It's only been a week since the Secretary of State for digitalization and Artificial Intelligence released the RadarCOVID code. Thanks to this, a first scare has been avoided.
In computer slang, "releasing" code involves publicly teaching how the operation and development of a computer program has been written. In this case, the National application that helps to track contacts and prevent contagion and regrowth of coronavirus: RadarCOVID.
The shock in particular was how the new update RadarCOVID, which left the application in its version 1.0.6, modified a line of code to make the app communicate with a server obsolete with the tests are being performed, and not with the official server, configured to store the data of the contacts between positive COVID-19.
The first notice was given by a user of GitHub, the platform on which the Executive released the app code last week. Just 3 hours later, one of the developers of the program warned that the problem had already been fixed and sent an urgent update to the Apple App Store, so that iPhone users did not have any major problems.
Your app will work correctly on iPhone if it is in version 1.0.7.
This error would have left the app unusable for iPhone users; something fatal, since the contagions can be given at any time and the application has already been downloaded by more than 3 million users, according to the State Secretariat of digitalization and Artificial Intelligence, the public body responsible for the platform.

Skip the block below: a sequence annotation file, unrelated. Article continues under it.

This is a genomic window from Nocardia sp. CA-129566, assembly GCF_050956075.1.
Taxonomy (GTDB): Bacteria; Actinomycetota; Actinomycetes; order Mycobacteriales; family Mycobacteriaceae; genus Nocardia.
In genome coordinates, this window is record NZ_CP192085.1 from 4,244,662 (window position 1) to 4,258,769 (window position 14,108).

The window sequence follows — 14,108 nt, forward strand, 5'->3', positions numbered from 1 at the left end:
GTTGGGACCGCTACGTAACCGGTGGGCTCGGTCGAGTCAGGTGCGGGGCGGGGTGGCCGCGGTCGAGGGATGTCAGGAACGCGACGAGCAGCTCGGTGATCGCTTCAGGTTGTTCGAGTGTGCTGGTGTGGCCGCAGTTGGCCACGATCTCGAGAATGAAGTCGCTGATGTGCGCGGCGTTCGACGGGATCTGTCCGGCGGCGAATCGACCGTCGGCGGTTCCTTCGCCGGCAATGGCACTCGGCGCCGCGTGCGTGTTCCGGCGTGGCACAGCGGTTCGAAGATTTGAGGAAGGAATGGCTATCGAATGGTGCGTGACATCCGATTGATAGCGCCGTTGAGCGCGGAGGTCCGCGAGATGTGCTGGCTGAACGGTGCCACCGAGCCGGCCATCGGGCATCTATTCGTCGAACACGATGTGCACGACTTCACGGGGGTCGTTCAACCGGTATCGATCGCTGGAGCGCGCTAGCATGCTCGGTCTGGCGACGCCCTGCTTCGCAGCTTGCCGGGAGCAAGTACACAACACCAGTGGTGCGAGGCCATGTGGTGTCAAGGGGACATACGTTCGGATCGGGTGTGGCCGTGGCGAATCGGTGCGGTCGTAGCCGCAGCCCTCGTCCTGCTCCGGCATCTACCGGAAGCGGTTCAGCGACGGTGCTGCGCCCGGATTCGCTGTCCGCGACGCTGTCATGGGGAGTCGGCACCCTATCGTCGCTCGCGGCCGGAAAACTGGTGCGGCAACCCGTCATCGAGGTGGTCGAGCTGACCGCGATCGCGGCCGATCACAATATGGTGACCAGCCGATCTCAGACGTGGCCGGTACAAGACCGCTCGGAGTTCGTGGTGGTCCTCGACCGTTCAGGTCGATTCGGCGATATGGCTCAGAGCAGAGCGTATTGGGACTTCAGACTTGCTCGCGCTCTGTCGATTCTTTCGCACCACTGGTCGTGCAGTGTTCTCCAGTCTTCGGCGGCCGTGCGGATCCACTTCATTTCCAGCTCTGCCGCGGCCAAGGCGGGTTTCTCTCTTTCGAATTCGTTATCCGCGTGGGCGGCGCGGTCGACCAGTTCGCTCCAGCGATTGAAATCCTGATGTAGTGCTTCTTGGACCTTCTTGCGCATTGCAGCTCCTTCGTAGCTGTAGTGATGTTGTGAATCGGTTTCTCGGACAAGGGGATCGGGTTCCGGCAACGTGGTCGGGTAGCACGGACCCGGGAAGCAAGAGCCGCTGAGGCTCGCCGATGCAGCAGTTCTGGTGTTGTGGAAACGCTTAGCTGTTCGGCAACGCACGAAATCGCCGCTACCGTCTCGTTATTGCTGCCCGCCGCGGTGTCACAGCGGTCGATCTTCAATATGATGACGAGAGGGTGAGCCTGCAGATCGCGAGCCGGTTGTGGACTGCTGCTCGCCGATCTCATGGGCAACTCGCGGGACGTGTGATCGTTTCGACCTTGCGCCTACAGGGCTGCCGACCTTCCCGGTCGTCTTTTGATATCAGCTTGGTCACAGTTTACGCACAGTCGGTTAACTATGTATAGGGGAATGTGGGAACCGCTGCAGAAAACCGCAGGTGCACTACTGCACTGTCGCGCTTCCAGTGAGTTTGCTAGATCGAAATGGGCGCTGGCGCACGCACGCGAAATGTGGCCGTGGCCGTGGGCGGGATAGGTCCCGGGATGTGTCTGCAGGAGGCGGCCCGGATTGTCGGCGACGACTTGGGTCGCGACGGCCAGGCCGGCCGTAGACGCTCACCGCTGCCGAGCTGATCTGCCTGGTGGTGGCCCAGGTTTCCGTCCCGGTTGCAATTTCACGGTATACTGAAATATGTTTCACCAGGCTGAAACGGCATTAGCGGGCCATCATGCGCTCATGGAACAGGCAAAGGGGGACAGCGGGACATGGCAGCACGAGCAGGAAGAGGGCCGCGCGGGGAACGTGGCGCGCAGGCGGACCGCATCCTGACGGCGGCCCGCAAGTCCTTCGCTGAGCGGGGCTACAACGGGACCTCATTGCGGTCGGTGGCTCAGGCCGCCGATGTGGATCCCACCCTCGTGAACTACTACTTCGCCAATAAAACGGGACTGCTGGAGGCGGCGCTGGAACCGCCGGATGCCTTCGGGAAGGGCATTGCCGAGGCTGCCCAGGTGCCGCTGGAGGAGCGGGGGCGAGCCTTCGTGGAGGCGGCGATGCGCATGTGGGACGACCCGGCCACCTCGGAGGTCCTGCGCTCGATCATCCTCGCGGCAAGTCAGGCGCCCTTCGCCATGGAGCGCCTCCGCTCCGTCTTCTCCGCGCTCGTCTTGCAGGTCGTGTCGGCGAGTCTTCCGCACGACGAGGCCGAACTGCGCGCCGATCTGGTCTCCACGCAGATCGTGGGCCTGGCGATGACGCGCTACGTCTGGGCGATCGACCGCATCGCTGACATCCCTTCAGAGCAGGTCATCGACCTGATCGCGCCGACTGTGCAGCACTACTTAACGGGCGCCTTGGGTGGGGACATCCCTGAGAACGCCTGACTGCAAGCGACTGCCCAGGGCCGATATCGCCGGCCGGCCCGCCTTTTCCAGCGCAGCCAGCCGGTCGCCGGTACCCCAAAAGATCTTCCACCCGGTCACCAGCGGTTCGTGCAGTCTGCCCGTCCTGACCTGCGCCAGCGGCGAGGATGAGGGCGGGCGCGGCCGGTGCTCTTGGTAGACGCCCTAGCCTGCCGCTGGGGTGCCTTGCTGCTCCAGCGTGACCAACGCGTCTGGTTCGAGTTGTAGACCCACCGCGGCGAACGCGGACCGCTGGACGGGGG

The development and launch of the Spanish contact tracking app has always been controversial. In May, Apple and Google confirmed the launch of a compatibility protocol authorizing public authorities in each country to develop an application for users to track each other using a low-power Bluetooth system.
The premise is that if you cross the street with someone, your phone and yours will share a series of encrypted codes. If that" someone " ends up communicating on the app having tested positive for COVID-19 and you were close to him less than a meter and a half away for more than fifteen minutes, you will receive an alert on your phone that you may be exposed to a contagion.
The app is not yet integrated in all the autonomous communities. Madrid already has the platform, however they have not yet started to take advantage of it —it depends on the autonomous health systems deliver passwords with which users will be able to communicate in the app that they have been infected with coronavirus—.
The 'scare' has been avoided thanks to the collaboration of the Spanish developer community, who are selflessly sharing suggestions and proposals to improve and strengthen the tracking app.
However, several of these experts have shared their impressions on social networks and some have shown disappointment in seeing how the government has shared the code: suddenly-so you can not study how the development went step by step - and using mirror repositories.